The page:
Like a Natural Woman: Negotiating Collective Gender Identity in an Alternative World
Anthropology and Sociology
This article examines how women visiting an alternative, politicized community interact with the construction of womanhood presented in that context. The concept of collective gender identity is suggested as a tool for considering how ideas about what it means to be a woman (or a man) can be communicated and negotiated in microlevel interactions within social movements. The case examined here, immersion courses on midwifery in an alternative community, illustrates the use of environmental, instrumental, and social technologies to transmit a particular construction of womanhood. Findings point to ways women enrolled in these intensive courses respond to the particular meaning of gender embraced by the community. This research raises questions about the place of shared gender identity in a group context and the possible ties between that identity and larger movement dynamics.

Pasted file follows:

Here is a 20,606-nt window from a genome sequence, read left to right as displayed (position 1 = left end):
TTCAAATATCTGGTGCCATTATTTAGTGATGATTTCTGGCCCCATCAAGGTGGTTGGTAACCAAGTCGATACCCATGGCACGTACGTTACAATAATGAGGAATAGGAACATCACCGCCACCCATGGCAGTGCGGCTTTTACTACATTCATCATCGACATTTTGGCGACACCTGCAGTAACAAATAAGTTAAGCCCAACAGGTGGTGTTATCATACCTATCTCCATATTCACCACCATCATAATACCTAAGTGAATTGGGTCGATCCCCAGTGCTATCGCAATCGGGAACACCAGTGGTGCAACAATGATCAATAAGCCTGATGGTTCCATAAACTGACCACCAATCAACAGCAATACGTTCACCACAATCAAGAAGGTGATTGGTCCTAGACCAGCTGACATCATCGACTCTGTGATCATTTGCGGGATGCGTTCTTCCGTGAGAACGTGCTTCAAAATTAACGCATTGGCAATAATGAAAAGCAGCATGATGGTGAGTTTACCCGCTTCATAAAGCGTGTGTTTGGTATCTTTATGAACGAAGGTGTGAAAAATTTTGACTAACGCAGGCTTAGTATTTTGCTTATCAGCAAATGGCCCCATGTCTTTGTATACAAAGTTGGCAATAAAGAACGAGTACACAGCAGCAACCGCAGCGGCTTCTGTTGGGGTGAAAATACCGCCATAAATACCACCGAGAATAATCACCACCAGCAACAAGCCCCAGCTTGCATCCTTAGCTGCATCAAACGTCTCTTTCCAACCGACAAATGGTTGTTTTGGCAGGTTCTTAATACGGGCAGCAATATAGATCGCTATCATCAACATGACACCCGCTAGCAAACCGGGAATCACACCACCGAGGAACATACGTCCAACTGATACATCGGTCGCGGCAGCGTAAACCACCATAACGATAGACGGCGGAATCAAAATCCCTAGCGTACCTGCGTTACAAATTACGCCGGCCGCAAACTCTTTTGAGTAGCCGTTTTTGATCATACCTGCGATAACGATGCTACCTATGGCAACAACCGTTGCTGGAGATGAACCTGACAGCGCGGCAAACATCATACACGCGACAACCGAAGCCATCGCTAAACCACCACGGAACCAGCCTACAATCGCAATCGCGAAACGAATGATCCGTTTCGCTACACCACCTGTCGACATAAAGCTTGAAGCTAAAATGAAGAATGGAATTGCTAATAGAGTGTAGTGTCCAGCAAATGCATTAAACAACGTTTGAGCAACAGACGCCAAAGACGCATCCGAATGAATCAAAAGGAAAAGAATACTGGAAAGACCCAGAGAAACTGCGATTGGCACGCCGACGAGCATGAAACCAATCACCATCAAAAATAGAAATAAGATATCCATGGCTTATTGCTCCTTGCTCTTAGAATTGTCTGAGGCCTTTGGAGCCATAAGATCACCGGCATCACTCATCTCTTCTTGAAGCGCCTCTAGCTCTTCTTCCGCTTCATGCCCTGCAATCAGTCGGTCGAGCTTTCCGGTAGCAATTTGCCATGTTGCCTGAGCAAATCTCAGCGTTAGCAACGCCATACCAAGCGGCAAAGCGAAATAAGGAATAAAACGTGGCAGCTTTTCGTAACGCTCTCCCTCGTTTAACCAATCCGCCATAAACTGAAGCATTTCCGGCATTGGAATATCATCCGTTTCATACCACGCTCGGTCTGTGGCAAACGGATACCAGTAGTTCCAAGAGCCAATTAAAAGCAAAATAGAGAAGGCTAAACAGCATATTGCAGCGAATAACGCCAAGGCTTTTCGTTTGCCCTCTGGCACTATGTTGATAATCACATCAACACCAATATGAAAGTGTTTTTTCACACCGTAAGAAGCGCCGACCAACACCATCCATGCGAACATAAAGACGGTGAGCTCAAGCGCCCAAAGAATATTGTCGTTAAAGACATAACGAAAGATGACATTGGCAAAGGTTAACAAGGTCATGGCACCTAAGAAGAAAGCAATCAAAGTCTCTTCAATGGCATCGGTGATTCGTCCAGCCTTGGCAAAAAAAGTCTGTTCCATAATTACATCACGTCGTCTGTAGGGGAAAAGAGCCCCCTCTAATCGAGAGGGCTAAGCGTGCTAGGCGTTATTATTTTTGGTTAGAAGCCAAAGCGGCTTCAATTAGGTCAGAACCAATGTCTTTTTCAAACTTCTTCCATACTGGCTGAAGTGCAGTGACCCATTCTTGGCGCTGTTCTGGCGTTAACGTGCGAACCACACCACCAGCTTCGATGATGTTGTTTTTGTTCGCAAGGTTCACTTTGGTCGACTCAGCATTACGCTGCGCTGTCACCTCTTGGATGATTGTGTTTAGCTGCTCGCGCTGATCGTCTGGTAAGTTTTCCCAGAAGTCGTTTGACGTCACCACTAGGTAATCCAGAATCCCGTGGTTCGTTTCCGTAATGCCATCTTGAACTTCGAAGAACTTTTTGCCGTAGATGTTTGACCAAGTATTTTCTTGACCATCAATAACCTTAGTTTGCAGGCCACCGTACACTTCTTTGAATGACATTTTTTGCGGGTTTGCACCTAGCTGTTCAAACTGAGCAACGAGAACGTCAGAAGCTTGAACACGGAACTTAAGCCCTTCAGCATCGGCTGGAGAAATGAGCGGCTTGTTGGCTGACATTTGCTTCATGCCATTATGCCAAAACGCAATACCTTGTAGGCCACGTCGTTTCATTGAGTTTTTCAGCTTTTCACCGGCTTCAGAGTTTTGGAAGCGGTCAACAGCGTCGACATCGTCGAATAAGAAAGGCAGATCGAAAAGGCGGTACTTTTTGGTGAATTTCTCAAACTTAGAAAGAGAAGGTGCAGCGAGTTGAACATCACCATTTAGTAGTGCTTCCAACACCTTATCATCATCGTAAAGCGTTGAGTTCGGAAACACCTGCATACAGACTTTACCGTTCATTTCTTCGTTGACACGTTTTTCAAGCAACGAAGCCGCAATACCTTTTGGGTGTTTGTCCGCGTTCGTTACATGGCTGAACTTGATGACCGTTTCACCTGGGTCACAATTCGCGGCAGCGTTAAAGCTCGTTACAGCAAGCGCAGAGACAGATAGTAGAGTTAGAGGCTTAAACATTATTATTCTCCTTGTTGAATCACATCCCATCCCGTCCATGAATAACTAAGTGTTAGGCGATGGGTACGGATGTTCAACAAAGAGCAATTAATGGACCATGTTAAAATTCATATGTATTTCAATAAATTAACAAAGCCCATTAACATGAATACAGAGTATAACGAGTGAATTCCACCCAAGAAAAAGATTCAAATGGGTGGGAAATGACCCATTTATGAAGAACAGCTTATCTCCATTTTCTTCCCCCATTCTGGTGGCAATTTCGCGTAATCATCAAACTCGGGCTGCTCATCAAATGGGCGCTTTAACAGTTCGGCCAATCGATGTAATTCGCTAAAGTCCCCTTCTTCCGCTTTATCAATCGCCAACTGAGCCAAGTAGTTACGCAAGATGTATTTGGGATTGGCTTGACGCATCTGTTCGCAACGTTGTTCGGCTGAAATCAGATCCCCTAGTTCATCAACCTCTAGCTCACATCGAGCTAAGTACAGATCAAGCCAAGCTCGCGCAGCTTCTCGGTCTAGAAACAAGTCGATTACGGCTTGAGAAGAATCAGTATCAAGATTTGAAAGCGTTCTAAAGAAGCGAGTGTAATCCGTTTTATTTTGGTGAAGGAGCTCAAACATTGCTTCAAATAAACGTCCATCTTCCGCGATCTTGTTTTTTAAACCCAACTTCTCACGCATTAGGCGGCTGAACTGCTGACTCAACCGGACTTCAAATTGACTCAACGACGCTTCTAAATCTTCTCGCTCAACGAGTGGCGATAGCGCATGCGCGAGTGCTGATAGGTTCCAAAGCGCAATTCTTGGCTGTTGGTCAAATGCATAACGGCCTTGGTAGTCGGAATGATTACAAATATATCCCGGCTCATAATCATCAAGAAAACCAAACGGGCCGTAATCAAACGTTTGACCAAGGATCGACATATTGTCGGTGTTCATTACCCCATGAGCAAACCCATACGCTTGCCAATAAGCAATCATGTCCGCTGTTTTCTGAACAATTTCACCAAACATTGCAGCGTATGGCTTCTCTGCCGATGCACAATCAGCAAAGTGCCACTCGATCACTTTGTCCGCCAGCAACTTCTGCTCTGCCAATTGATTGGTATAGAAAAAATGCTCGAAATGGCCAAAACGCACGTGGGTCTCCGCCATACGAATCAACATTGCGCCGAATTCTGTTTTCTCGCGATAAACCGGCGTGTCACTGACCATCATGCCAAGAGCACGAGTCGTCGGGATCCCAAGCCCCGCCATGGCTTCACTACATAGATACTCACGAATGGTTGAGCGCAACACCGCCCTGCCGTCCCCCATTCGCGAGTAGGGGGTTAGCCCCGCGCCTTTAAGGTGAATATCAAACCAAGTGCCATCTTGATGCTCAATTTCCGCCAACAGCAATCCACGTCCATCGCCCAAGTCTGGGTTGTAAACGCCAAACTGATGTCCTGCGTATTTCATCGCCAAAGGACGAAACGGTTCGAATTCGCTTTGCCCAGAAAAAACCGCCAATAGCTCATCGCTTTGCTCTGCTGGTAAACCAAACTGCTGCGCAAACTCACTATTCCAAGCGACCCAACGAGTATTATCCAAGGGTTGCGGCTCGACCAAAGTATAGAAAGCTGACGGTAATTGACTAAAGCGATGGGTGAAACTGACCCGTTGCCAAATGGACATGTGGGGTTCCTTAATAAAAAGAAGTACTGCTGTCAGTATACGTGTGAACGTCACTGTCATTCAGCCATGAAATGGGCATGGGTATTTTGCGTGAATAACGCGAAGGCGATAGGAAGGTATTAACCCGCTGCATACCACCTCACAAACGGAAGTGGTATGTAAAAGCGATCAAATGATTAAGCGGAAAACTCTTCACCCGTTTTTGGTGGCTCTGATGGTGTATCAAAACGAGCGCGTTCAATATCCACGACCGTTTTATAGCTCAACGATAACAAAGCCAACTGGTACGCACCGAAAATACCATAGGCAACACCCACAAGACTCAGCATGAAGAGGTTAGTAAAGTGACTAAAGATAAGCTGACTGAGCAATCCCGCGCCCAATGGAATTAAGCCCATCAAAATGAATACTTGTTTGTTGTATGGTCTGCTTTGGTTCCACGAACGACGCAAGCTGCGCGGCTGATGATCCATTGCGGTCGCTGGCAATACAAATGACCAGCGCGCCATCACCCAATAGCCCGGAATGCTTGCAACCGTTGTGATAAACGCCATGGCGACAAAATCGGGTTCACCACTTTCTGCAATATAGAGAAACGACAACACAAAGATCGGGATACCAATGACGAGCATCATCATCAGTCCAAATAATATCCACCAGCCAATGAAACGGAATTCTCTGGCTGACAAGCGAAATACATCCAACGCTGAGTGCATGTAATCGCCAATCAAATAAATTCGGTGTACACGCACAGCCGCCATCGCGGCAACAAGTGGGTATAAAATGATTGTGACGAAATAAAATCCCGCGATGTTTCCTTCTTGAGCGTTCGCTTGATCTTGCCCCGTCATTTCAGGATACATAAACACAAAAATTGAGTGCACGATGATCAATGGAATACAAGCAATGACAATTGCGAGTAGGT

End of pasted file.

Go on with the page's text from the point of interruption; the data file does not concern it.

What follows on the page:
Chasteen Miller, A.
(2007). Like a Natural Woman: Negotiating Collective Gender Identity in an Alternative World. Sociological Spectrum, 27(1), 3-28.
Available at: http://aquila.usm.edu/fac_pubs/8238